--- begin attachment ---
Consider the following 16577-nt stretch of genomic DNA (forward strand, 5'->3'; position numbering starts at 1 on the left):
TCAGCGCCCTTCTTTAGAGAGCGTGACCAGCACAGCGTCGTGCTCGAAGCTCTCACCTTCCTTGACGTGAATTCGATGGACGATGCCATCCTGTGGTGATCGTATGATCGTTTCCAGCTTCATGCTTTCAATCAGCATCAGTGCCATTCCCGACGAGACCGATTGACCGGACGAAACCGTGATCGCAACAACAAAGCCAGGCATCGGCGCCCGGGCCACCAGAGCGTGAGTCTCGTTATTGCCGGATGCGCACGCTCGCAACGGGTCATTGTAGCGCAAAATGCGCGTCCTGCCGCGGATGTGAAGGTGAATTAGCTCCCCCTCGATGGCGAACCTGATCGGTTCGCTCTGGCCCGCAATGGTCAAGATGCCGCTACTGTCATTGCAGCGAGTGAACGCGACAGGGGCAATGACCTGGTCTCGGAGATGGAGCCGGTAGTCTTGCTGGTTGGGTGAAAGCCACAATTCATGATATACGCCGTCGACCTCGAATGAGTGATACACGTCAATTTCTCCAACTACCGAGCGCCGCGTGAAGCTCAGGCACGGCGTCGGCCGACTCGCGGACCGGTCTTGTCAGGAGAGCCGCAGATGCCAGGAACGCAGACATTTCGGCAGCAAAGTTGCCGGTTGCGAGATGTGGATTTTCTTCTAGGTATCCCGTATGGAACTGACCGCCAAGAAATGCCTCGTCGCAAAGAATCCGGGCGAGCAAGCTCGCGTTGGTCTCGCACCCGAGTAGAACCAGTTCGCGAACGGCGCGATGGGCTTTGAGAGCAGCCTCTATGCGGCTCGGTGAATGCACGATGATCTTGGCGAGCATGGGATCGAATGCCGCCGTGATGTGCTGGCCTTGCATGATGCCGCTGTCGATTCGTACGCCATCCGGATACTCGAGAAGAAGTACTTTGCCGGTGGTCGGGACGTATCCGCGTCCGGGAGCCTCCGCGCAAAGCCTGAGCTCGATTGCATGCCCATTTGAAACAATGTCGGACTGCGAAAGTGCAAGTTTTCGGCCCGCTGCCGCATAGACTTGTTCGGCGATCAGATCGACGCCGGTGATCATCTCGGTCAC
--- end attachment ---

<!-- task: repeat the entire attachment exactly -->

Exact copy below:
Consider the following 16577-nt stretch of genomic DNA (forward strand, 5'->3'; position numbering starts at 1 on the left):
TCAGCGCCCTTCTTTAGAGAGCGTGACCAGCACAGCGTCGTGCTCGAAGCTCTCACCTTCCTTGACGTGAATTCGATGGACGATGCCATCCTGTGGTGATCGTATGATCGTTTCCAGCTTCATGCTTTCAATCAGCATCAGTGCCATTCCCGACGAGACCGATTGACCGGACGAAACCGTGATCGCAACAACAAAGCCAGGCATCGGCGCCCGGGCCACCAGAGCGTGAGTCTCGTTATTGCCGGATGCGCACGCTCGCAACGGGTCATTGTAGCGCAAAATGCGCGTCCTGCCGCGGATGTGAAGGTGAATTAGCTCCCCCTCGATGGCGAACCTGATCGGTTCGCTCTGGCCCGCAATGGTCAAGATGCCGCTACTGTCATTGCAGCGAGTGAACGCGACAGGGGCAATGACCTGGTCTCGGAGATGGAGCCGGTAGTCTTGCTGGTTGGGTGAAAGCCACAATTCATGATATACGCCGTCGACCTCGAATGAGTGATACACGTCAATTTCTCCAACTACCGAGCGCCGCGTGAAGCTCAGGCACGGCGTCGGCCGACTCGCGGACCGGTCTTGTCAGGAGAGCCGCAGATGCCAGGAACGCAGACATTTCGGCAGCAAAGTTGCCGGTTGCGAGATGTGGATTTTCTTCTAGGTATCCCGTATGGAACTGACCGCCAAGAAATGCCTCGTCGCAAAGAATCCGGGCGAGCAAGCTCGCGTTGGTCTCGCACCCGAGTAGAACCAGTTCGCGAACGGCGCGATGGGCTTTGAGAGCAGCCTCTATGCGGCTCGGTGAATGCACGATGATCTTGGCGAGCATGGGATCGAATGCCGCCGTGATGTGCTGGCCTTGCATGATGCCGCTGTCGATTCGTACGCCATCCGGATACTCGAGAAGAAGTACTTTGCCGGTGGTCGGGACGTATCCGCGTCCGGGAGCCTCCGCGCAAAGCCTGAGCTCGATTGCATGCCCATTTGAAACAATGTCGGACTGCGAAAGTGCAAGTTTTCGGCCCGCTGCCGCATAGACTTGTTCGGCGATCAGATCGACGCCGGTGATCATCTCGGTCAC